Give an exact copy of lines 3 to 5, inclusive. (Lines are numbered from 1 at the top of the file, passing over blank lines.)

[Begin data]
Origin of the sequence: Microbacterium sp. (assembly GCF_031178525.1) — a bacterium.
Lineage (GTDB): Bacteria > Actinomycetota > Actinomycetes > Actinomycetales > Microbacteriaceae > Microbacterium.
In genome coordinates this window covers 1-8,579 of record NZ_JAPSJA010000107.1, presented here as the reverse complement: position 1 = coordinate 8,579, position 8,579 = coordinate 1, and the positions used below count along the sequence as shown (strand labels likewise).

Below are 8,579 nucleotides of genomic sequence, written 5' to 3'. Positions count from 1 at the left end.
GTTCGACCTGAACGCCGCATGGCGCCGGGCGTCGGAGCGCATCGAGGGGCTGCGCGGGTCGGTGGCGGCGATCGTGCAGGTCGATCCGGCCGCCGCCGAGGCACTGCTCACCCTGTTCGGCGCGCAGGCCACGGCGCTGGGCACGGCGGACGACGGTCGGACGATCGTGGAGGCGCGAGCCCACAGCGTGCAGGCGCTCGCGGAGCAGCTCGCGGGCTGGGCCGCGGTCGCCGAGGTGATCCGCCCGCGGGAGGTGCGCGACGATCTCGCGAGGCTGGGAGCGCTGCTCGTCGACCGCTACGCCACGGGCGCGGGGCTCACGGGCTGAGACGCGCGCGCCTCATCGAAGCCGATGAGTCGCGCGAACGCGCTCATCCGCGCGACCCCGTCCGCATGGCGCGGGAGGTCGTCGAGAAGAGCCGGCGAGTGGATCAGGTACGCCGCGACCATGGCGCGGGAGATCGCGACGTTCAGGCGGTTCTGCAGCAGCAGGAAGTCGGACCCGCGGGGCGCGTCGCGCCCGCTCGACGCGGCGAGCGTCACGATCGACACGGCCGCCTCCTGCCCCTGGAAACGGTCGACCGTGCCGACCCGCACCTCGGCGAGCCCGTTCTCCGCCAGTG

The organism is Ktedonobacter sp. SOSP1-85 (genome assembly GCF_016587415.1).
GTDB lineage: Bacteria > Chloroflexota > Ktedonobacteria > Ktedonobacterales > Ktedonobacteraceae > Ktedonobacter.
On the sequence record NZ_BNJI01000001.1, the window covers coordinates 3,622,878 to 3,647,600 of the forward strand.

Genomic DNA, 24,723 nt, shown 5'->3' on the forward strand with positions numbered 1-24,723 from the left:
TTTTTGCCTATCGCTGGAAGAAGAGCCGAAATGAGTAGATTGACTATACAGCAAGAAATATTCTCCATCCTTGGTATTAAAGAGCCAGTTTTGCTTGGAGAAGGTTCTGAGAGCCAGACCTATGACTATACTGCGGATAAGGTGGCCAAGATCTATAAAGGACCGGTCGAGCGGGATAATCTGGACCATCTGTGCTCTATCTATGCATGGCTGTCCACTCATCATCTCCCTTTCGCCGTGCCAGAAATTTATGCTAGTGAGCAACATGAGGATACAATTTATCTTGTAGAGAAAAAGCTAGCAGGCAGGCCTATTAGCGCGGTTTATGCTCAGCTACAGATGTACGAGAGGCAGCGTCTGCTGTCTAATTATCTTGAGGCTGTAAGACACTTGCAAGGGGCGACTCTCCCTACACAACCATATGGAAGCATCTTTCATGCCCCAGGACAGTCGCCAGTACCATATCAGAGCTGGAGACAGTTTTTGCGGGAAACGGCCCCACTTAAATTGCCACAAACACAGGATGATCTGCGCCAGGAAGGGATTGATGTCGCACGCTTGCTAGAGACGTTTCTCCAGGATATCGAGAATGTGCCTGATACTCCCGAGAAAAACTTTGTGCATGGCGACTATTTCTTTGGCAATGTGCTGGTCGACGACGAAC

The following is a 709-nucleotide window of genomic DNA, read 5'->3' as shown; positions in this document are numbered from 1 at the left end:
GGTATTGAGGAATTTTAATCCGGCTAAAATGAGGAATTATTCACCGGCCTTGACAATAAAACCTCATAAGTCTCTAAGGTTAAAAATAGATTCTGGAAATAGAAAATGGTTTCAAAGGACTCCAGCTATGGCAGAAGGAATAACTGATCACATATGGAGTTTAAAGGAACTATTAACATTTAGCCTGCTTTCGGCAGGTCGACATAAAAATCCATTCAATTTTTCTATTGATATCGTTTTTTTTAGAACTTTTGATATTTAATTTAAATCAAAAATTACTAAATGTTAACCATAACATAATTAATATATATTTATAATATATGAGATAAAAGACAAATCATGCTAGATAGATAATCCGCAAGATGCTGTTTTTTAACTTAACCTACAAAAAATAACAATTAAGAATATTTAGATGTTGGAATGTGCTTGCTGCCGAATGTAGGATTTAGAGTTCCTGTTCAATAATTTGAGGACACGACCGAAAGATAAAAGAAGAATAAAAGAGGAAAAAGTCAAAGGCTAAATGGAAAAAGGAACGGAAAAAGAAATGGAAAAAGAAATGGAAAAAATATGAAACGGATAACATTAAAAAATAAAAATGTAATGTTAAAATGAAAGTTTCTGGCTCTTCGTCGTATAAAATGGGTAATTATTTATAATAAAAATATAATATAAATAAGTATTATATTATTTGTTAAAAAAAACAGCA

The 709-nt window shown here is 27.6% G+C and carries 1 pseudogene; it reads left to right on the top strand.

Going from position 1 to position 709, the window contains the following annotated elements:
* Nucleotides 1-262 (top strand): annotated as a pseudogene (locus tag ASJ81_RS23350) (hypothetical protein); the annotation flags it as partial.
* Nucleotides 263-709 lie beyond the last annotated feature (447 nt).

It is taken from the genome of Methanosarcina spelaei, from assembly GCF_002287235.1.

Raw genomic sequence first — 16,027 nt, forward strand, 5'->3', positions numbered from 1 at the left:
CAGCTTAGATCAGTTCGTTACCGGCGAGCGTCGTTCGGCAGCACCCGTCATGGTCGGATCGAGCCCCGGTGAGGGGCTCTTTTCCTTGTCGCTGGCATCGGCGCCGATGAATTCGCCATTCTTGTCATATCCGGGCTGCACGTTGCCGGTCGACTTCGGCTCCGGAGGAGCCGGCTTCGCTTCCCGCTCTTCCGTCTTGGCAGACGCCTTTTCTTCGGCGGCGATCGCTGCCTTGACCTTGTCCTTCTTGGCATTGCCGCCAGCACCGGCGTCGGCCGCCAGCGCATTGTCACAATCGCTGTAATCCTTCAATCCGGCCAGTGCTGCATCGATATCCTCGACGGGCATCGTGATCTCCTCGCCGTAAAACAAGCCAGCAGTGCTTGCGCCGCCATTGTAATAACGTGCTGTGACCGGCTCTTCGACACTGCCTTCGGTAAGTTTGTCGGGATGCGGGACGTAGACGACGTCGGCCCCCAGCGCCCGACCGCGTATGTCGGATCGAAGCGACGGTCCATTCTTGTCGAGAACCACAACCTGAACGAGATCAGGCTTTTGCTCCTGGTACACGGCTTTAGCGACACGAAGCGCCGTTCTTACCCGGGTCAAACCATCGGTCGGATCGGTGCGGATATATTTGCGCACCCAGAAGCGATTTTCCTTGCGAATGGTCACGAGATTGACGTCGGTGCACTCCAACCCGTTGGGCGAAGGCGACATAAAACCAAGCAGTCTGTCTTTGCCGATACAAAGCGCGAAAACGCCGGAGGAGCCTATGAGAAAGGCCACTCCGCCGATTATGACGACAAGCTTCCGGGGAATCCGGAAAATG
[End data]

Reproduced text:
In genome coordinates this window covers 1-8,579 of record NZ_JAPSJA010000107.1, presented here as the reverse complement: position 1 = coordinate 8,579, position 8,579 = coordinate 1, and the positions used below count along the sequence as shown (strand labels likewise).

Below are 8,579 nucleotides of genomic sequence, written 5' to 3'. Positions count from 1 at the left end.
GTTCGACCTGAACGCCGCATGGCGCCGGGCGTCGGAGCGCATCGAGGGGCTGCGCGGGTCGGTGGCGGCGATCGTGCAGGTCGATCCGGCCGCCGCCGAGGCACTGCTCACCCTGTTCGGCGCGCAGGCCACGGCGCTGGGCACGGCGGACGACGGTCGGACGATCGTGGAGGCGCGAGCCCACAGCGTGCAGGCGCTCGCGGAGCAGCTCGCGGGCTGGGCCGCGGTCGCCGAGGTGATCCGCCCGCGGGAGGTGCGCGACGATCTCGCGAGGCTGGGAGCGCTGCTCGTCGACCGCTACGCCACGGGCGCGGGGCTCACGGGCTGAGACGCGCGCGCCTCATCGAAGCCGATGAGTCGCGCGAACGCGCTCATCCGCGCGACCCCGTCCGCATGGCGCGGGAGGTCGTCGAGAAGAGCCGGCGAGTGGATCAGGTACGCCGCGACCATGGCGCGGGAGATCGCGACGTTCAGGCGGTTCTGCAGCAGCAGGAAGTCGGACCCGCGGGGCGCGTCGCGCCCGCTCGACGCGGCGAGCGTCACGATCGACACGGCCGCCTCCTGCCCCTGGAAACGGTCGACCGTGCCGACCCGCACCTCGGCGAGCCCGTTCTCCGCCAGTG